Anne Babineau Previews CAPRE’s NJ Apartment Summit: Thanks to Young Professionals and Empty Nesters (who want TOD), NJ is the Right Place to Be
NEWARK, NJ — Anne Babineau leads the statewide multi-disciplinary redevelopment practice at Wilentz, Goldman & Spitzer. She has worked with clients undertaking redevelopment projects throughout New Jersey and has been involved in projects at all stages from redevelopment area designation through project completion, counseling clients on redevelopment plans, designation of redevelopment areas, property acquisition and government approvals. Babineau will be a featured speaker at CAPRE’s New Jersey Apartment Summit December 4, so we connected with her to learn more about the latest in the NJ multifamily industry, and why it’s right at the center of a perfect storm.
Babineau: Here at Wilentz, we are certainly working on many projects in the New Jersey Apartment market. Most of these projects are transit-oriented development, linking new residences to good jobs. Redevelopment is often challenging work, and the strength of multi-family residential has enhanced projects for redevelopment, thanks to the continuing strong interest in these urban and older suburban areas from both the young professionals and the older empty-nesters. It just seems like it’s the right place to be.
CAPRE: What sub-markets have been keeping you busy?
Babineau: We’ve been involved in projects in the Hudson County/Hudson River Waterfront, in places like Weehawken, Hoboken and Bayonne, to name a few, where the projects have required a lot of upfront work dealing with decades of what has gone before in those areas, but at least people have been renting up the units with great City views, as well as easy access to transit that is often viewed as an extension of the New York City transit network.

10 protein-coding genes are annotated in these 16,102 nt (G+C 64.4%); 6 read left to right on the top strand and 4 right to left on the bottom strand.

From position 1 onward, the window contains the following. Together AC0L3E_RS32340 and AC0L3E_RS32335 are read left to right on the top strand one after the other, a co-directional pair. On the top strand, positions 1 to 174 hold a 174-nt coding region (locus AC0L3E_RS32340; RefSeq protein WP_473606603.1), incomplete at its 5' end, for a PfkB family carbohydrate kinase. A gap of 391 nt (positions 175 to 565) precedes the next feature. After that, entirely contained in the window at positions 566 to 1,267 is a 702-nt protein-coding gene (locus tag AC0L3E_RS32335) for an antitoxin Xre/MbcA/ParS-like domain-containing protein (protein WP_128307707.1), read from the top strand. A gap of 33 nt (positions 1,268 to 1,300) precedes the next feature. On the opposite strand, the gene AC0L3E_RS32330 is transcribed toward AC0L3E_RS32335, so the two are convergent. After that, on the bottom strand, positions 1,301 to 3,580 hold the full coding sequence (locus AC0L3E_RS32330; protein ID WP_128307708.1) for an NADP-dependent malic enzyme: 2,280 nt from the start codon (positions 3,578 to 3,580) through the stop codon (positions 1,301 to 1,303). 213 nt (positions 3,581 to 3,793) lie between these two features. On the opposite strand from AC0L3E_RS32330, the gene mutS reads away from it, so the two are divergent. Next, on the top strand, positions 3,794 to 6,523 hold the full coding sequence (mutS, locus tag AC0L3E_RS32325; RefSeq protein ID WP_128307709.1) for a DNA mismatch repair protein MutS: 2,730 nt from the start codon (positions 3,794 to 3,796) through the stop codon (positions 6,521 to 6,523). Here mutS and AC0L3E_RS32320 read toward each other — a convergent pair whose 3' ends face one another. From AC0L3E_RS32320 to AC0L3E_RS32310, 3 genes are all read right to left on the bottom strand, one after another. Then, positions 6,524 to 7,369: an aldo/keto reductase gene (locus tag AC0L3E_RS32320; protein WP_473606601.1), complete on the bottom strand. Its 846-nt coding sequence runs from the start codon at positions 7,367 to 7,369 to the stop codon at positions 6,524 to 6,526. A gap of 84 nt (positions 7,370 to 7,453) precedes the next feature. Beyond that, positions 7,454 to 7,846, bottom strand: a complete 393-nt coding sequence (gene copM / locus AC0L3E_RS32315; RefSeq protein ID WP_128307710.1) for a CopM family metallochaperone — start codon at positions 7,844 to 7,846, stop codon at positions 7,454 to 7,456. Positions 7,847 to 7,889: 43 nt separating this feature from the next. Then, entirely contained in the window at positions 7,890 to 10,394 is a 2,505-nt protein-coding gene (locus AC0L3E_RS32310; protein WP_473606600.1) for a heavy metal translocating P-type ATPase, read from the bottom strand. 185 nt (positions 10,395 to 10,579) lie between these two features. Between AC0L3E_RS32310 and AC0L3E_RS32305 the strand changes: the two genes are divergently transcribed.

New Brunswick also never ceases to amaze me. It’s been great to have Wilentz be part of the growth there over the past couple of decades as the City has seen a transformation from an area that some regarded as unsafe to one that is now very popular. The nightlife, including exciting presentations at the new New Brunswick Performing Arts Center, make it a very pleasant place to live. Plus, people who live there can walk to work at some of the best healthcare facilities in the region.
CAPRE: What about Harrison?
Babineau: We have been involved in Harrison! Which has its own connection to Manhattan with the PATH. That’s been a great location for a long time, but the refurbishment of the PATH station in Harrison has helped to fuel what was already a strong demand for residential development. I worked there for several years, in conjunction with Advance Projects, and I’m doing some further work there now. Whether you’re a young professional moving out on your own or an empty nester, you’re being drawn to a municipality that has among other things, the Red Bull Stadium, restaurants and nightlife in Newark, all within walking distance, as well as easy access to employment centers. It’s very vibrant, and it’s been good to see how the market has responded to the product there.
CAPRE: Please share with us a bit about some of the more unique Apartment projects.
Babineau: I’m working on a project in Lawnside, New Jersey, right outside of Cherry Hill. The project will include new residences within walking distance to the PATCO rail line which runs into Camden; it’s about a half an hour train ride. It’s a very interesting small town with a rich history and many long-time residents who are proud of the tradition of having been a welcoming stop on the Underground Railroad and the site of popular jazz clubs in the past.